Tom and Harriet's first home  (picture taken about 1950)

Tom and Harriet’s first home
(picture taken about 1950)

The family started to grow with the birth of their first son (Don) in 1903, and during the next two years the young couple was able to add another room to the home.  The next 7-8 years brought the births of 4 more children (Lee – who died as an infant, Norma Grant, Maurice), and during this time Tom and Hattie added two more regular rooms, as well as a pantry and a front porch to their home.  They both believed in staying out of debt, and as a result only built on as they had the cash to do so.  (Side note: this is the same little house where my parents, Mark and Joyce Berrett, began their married life in 1950.)

Not long after this, Tom purchased his father’s farm and orchard and wanted to move closer to the barn and other outbuildings.  Tom’s brother, Orson, had a nice brick home adjoining their father’s farm, and as he had recently purchased some land with plans to build a new house, he happily sold the brick house to Tom and Harriet.  They lived in this house about 10 years, and added their last three children to the family (Myrtle, Doris, Mark).

Brick home adjacent to farm picture taken 2010

Brick home adjacent to farm
picture taken 2010

My siblings and I remember this home as belonging to Louise (daughter of Don Berrett, granddaughter of Tom & Harriet)  and Lee Daniels.   I don’t know when they bought it, but I can remember Louise telling me she had lived in it just about all of her adult life.  I have great memories of spending the night with my cousin Gwen in her room on the second floor of this house.  A few years ago when Louise moved into an assisted living facility, she sold this home, and for the first time since it was built (probably in the early 1900s) it is not occupied by a member of the Berrett family.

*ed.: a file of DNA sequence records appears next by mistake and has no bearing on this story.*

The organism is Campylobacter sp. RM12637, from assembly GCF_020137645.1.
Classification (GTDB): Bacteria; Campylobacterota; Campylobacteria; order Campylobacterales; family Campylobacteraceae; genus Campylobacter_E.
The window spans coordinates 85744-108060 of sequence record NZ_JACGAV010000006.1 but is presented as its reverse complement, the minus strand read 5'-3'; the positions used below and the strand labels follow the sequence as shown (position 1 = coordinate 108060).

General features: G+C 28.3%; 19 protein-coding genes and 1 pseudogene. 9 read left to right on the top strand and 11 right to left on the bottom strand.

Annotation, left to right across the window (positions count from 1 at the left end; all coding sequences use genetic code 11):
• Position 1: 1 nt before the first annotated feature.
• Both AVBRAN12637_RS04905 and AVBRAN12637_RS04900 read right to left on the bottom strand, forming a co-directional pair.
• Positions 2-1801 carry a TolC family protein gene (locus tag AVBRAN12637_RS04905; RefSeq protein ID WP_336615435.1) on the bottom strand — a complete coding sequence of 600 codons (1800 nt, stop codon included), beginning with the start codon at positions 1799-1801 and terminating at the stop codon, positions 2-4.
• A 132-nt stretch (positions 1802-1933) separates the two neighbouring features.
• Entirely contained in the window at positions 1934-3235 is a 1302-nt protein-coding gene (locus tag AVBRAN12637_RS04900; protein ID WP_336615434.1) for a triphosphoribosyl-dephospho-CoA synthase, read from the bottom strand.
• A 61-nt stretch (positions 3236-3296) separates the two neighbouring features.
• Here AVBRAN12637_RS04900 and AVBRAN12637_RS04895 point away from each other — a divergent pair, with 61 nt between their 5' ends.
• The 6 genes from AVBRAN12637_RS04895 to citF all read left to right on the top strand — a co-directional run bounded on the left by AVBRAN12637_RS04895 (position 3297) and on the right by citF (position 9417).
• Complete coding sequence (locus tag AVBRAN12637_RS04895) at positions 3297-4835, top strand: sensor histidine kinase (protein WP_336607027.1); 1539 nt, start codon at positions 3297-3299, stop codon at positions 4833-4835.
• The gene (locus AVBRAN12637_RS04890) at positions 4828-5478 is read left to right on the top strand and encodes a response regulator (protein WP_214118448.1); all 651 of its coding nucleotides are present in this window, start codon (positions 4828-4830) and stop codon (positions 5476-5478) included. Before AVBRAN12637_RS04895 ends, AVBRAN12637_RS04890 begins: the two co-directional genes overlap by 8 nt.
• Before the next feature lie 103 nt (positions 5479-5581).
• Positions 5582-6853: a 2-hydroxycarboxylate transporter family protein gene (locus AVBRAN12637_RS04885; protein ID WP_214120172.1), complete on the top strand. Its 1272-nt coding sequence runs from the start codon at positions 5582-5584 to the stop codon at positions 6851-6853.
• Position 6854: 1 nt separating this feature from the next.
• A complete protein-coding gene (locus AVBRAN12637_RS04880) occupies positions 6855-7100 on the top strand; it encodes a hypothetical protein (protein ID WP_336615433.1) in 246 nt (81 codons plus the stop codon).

Sometime after 1926, Tom and Hattie traded homes with Tom’s sister and brother-in-law, Emily and John Blaylock.  Emily and John had built a one and a half story brick home down Berrett Lane just next door to Tom and Hattie’s first home.  The two couples worked out a deal, and Tom and Hattie moved their family into the larger brick home.  Tom built a barn and other farm buildings nearby and they enjoyed living so close to their irrigated farm land

Brick home in 1947

Brick home in 1947

All of the children, except maybe Don, were living in this house at the time they were married.  As the children grew up, I’m sure it was the scene of lots of youthful get-togethers, both planned and impromptu.  This was the home where the daughters were courted, and the sons brought girlfriends to visit.  It was in this home that Mom and Dad had their wedding reception following their marriage in the Salt Lake Temple in 1950.

During the last few years of his life, Tom’s health failed rapidly, and he was no longer to work and run the farm as he used to.  In the spring of 1953, Tom and Harriet sold their farm and the brick home where they had lived for 27 years to their oldest son, Don.  In August of that same year, they moved into their newly built, smaller brick home just north of the house they sold to Don.  All of their children, except for Grant, were married, so this small and compact home fit their needs very well, and they lived her comfortably until their deaths.

Tom and Harriet's last home on Berrett Lane

Tom and Harriet’s last home on Berrett Lane

My limited memories of Grandma Berrett are connected to this home.  It was here that I watched her can fruit, make bread and crochet doilies.  It was in this house that I occasionally watched television on Uncle Grant’s big console model.  And it was here that I studied the picture of the children burying the dead rabbit while eating my lunch!

Be grateful for the home you have, knowing that at this moment, all you have is all you need.”
Sarah Ban Breathnach

Young love – 1900’s style

Hattie and Tom Berrett 7 May 1902

Hattie and Tom Berrett
7 May 1902

Hattie was 18 years old and Tom was 20 when they were married on 7 May 1902 in the LDS temple in Salt Lake City, Utah.  They didn’t travel any distance away for a honeymoon, but quietly settled into the important business of homemaking and farming on part of his father’s farm.